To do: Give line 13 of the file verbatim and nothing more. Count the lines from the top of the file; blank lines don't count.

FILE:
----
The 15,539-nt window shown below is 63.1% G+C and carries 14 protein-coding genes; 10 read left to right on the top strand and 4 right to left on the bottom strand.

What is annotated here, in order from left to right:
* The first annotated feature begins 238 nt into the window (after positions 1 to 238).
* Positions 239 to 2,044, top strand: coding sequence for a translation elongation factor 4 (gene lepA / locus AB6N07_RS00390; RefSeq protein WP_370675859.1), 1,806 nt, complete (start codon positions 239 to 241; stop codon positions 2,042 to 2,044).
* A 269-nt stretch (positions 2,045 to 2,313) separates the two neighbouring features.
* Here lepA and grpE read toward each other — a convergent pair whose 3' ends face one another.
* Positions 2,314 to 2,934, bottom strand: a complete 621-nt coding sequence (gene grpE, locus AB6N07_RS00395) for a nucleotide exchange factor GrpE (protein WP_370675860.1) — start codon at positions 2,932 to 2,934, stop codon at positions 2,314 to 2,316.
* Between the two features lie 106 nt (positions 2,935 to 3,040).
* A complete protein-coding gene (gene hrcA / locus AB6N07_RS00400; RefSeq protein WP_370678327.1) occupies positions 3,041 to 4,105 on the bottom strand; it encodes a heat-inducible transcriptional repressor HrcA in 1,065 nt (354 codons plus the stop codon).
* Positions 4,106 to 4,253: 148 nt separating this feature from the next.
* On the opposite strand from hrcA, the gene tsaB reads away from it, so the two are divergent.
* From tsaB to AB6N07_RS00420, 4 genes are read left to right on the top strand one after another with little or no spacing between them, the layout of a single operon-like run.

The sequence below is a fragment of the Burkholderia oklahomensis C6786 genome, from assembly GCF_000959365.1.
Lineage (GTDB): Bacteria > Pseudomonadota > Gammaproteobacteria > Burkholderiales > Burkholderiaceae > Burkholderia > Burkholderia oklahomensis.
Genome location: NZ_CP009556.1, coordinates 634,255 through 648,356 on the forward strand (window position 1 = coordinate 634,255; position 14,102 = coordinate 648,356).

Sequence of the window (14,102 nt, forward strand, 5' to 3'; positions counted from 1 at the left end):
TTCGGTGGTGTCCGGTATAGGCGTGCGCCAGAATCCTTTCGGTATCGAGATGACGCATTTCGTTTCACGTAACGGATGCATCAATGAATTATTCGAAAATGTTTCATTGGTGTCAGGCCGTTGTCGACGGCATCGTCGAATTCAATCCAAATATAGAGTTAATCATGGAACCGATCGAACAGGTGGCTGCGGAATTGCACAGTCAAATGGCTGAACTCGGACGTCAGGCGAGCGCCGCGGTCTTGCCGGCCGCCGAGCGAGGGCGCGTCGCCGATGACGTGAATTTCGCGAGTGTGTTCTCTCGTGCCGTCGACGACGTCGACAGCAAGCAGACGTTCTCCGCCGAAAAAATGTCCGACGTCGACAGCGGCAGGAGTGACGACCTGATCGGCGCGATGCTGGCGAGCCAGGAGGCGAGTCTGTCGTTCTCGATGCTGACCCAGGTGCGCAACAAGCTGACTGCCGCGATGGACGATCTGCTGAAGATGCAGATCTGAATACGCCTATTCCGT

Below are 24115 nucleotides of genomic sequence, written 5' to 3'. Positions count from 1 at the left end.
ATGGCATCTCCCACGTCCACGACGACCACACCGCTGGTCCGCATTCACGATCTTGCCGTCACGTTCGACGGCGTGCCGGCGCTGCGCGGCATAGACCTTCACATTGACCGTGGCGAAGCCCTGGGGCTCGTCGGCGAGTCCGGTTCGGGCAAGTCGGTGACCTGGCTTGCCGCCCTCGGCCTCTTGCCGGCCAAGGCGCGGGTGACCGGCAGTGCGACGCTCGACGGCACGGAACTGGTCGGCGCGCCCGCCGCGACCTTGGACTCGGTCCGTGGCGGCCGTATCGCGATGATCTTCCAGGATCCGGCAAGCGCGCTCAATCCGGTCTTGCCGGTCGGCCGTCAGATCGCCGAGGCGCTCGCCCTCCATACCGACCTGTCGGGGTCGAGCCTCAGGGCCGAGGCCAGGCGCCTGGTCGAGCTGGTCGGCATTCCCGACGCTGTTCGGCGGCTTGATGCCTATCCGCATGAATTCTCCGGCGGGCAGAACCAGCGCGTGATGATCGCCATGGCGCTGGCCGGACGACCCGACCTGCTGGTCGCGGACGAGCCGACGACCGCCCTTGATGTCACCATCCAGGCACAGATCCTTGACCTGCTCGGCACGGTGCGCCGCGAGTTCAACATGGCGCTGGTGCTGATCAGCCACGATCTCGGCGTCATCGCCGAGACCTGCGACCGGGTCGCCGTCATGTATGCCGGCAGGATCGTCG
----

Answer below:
The sequence below is a fragment of the Burkholderia oklahomensis C6786 genome, from assembly GCF_000959365.1.